A Ray of Sunshine

May 7, 2024

The rest of the first semester of my sophomore year in high school passed in sort of a gray fog. I went to my classes each day, sat glassy-eyed and numb, then robotically moved on to my next class when the bell rang. I retreated to my home every lunch time and over-ate on homemade desserts, not much interested in “real” food. My dog Clancy loyally kept me company. It was like pulling teeth getting myself off that couch and back to school for my afternoon classes.

My end of semester report card reflected my distant, distracted, benumbed state: almost all D’s. It’s a wonder I did not outright flunk classes as I did not study at all.

Christmas that year was sullen and grim.

Two major changes took place during my second semester. My parents got a tutor for me and drove me to her house once a week. A middle-aged lady, kind and patient, she helped.

The second major change was varsity swimming. I had gotten chubbier during my first semester – which did not help. I was used primarily to pick-up an extra point where all I had to do was finish the race – no matter how far I was behind. The other swimmers made jokes that speeding up my music might help.

There was one highlight to my otherwise lackluster season: Ted Stickles.

Ted had been the star of the team from day one. Now a senior, he trained like a man possessed. Toward the end of the season, we had a dual meet with a team from a different league: Sequoia High School – yes, the same school where Clyde Devine taught biology.

Sequoia had one of the best high school swimmers in the country: Marty Hull. Ted and Marty were a contrast in body types. Ted was tall and slender. Marty was of average height but built like an adonis. The climax of this dual meet was the 200-yard individual medley between our Ted Stickles and Sequoia’s Marty Hull. They went stroke for stroke the entire 200-yard race – 8 laps of a 25-yard pool. Ted touched out Marty Hull by maybe a couple of tenths of one second. It was the most exciting swimming race I had ever seen in person up to that point in my life.

To put a cherry on it, Ted Stickles had just set a brand new National high school record, meaning, Ted Stickles had just swum the 200-yard individual medley faster than any other high school swimmer in history. When the record was announced, Marty Hull congratulated Ted and graciously shook his hand. Given the subsequent histories of both these swimmers, this was an historic moment. On a minor note, it set the stage for special moment for me a couple of years later.

The swimming season was over. I did win my letter. Then, I made an unusual decision. 100% on my own and with my own money, I bought a modest weight lifting set. It had a barbell, 2 dumbbells and a bunch of weight plates of various weights. It also came with a couple of pages of suggested routines. In the privacy of my own room, I began to try to actually get myself in shape.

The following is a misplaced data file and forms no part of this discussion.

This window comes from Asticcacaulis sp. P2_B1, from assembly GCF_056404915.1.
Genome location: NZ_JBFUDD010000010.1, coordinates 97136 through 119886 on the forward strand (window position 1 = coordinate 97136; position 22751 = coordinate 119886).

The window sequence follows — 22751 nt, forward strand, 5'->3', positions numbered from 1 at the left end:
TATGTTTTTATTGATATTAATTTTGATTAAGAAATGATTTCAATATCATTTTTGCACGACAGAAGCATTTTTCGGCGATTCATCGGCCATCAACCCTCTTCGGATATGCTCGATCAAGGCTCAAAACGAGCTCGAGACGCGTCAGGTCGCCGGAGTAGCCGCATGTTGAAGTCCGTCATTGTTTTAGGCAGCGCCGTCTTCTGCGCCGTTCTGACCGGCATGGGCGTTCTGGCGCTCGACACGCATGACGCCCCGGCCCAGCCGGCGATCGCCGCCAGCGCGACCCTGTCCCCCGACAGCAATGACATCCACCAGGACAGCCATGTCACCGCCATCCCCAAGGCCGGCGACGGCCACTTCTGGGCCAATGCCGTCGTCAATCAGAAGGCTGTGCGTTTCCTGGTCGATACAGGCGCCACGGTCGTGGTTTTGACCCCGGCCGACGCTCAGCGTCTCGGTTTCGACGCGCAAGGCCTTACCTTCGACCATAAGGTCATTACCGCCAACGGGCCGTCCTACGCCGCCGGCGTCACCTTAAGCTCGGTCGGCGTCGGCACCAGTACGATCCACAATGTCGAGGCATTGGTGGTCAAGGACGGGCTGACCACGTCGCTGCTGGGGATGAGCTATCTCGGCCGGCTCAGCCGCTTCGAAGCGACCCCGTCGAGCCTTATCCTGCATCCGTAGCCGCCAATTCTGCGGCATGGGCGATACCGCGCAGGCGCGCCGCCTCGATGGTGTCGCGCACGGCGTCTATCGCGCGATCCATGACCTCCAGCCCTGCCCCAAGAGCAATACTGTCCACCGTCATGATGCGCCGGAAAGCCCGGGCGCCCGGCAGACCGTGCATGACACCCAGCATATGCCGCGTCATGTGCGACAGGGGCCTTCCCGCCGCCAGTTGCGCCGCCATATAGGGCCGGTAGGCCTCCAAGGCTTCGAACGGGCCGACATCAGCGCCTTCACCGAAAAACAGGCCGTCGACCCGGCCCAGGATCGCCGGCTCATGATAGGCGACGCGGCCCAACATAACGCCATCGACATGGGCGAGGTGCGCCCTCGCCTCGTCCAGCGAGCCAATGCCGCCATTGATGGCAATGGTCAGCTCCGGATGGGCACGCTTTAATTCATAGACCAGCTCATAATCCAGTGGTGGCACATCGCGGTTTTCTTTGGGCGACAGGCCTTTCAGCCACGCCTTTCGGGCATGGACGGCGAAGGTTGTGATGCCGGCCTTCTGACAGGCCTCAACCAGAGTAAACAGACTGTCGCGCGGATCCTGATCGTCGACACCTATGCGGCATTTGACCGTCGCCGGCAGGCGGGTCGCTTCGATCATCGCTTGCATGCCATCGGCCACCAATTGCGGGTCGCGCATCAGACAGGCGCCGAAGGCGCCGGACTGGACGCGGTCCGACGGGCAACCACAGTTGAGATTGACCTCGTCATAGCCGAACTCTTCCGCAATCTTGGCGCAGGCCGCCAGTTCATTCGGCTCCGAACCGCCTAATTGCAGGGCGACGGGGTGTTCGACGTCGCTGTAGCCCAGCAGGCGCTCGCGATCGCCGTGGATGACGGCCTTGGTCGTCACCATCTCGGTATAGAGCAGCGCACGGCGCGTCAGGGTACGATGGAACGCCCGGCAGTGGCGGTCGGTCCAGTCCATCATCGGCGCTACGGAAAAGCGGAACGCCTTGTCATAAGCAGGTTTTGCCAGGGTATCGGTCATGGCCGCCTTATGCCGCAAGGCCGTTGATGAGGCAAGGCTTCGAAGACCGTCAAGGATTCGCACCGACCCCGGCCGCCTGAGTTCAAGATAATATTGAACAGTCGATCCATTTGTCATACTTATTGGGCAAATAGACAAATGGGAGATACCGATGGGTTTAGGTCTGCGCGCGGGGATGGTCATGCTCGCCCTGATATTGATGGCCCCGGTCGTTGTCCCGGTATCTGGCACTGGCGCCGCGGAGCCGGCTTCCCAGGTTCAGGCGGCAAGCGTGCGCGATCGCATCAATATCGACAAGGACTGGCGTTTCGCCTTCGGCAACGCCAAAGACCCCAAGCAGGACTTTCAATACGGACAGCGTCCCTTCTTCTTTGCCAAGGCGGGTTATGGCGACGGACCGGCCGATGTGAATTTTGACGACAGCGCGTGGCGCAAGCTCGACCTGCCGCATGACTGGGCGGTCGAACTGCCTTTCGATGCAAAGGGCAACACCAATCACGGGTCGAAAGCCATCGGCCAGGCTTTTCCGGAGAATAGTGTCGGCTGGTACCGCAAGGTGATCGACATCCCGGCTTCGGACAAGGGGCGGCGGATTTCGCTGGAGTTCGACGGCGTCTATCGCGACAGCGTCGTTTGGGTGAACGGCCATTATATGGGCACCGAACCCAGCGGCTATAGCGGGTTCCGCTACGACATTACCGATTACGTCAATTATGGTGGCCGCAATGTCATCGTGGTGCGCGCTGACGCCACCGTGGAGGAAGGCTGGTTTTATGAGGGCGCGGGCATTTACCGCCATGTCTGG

With my tutor’s help, I brought all my classes up to C’s. Still, it was a relief when the semester was over.

I went back to Clyde’s as a more seasoned swim instructor. I was also a part of kind of a gang. I was accepted as a more or less equal though they were all far superior athletes to me.

I still rode my bike to and from work 6 days a week and I life guarded on Sundays. I took all the late lessons no one else wanted and saved my money. I wanted to buy a cheap used car and become even more independent.  

My father was smoking more heavily than ever. He walked around our backyard smoking by himself. Or he took his bucket of used golf balls down to the high school and practiced hitting 7 irons toward a red wooden stake he had driven into the ground. He was down there by himself till dark. After dinner he watched TV while putting into a shallow green metal practice hole cup. Smoking and drinking coffee, he putted until Johnny Carson went off at 1am. He was developing quite a pot belly.

My mother continued her low skill office job and cooked uninspiring meals. She did excel at home-made desserts:  home made semi-sweet chocolate chip cookies with crushed walnuts (my job was to do the walnuts); peach cobbler and apple pies which, of course, we did with vanilla ice cream which we bought by the several half gallons at Mayfair Market. But her tour de force was a 2 layer chocolate cake with Eagle Brand filling and chocolate frosting.

To give you an idea how rich this chocolate cake was, people sometimes brought in birthday cakes to Clyde’s for lunch at the pool. We inhaled those cakes and didn’t leave a crumb. When I brought my mother’s Eagle Brand chocolate cake, they could not finish it. It was that rich.

For no clear reason, I had a better feeling about my upcoming junior year.

As the fog cleared, a metaphorical sun peaked through the dissipating clouds. Maybe there was hope.

Thank you for listening.
As always, I wish you and your family the very best of health.